But based on quotes, it sounds like Longo is using it for pure speed development.
We run a spread offense and an aggressive defense, so nothing is more important in our strength and conditioning program than speed. I'm not just talking about 40 times -- being football fast is about explosiveness, force production from the ground, foot agility and quickness, and the ability to change direction on a dime.
I don't believe there are any magic techniques for speed development. My favorite speed exercise is hill running, because it uses gravitational resistance, requires the athletes to generate force as they plant each foot in the ground, and trains total-body coordination during the running movement. And best of all, when performed as a group, it taps into players' natural competitiveness.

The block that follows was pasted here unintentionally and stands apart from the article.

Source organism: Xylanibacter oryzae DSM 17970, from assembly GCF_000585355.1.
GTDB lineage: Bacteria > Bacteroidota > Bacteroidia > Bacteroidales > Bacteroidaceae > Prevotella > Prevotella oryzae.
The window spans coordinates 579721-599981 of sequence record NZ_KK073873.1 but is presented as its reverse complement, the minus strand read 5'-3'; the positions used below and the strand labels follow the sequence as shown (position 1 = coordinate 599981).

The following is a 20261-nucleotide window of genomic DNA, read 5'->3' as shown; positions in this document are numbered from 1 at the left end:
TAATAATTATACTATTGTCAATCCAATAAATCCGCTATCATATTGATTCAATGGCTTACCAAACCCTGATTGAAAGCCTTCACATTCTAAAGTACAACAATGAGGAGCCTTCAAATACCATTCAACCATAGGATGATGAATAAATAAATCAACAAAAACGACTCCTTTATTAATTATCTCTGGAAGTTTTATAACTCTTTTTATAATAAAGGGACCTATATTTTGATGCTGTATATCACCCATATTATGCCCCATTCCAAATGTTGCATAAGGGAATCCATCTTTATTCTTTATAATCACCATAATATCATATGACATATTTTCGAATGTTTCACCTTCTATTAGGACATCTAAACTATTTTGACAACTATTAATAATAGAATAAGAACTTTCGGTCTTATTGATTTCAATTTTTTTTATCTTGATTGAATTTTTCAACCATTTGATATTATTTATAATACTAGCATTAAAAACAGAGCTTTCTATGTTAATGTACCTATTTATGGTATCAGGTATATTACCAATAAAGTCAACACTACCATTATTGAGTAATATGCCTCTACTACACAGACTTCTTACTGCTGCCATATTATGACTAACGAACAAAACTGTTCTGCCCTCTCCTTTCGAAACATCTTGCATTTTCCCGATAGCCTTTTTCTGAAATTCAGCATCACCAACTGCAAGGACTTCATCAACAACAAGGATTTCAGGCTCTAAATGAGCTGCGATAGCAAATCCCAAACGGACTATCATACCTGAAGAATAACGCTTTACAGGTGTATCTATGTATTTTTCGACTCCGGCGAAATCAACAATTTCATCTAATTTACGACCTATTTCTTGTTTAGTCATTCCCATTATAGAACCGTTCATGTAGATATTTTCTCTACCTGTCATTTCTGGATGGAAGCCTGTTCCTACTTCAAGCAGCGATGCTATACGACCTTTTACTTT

The hill we use is about 30 yards from the base to the top, and itÃs fairly steep (I estimate the average grade to be around 45 degrees). The work volume varies depending on the type and intensity of the players' other activities in practice and the weightroom that day, and during most sessions I prescribe intervals of varying effort. A typical session might consist of five runs at 70 percent of max effort, five runs at 80 percent, and five runs all-out.
Maximizing team speed also means evaluating players' body composition. I did just that shortly after arriving and found we needed to improve in this area. Our heaviest linemen had an average body fat percentage between 23 and 25 percent, which is too high for a team that prioritizes speed up front.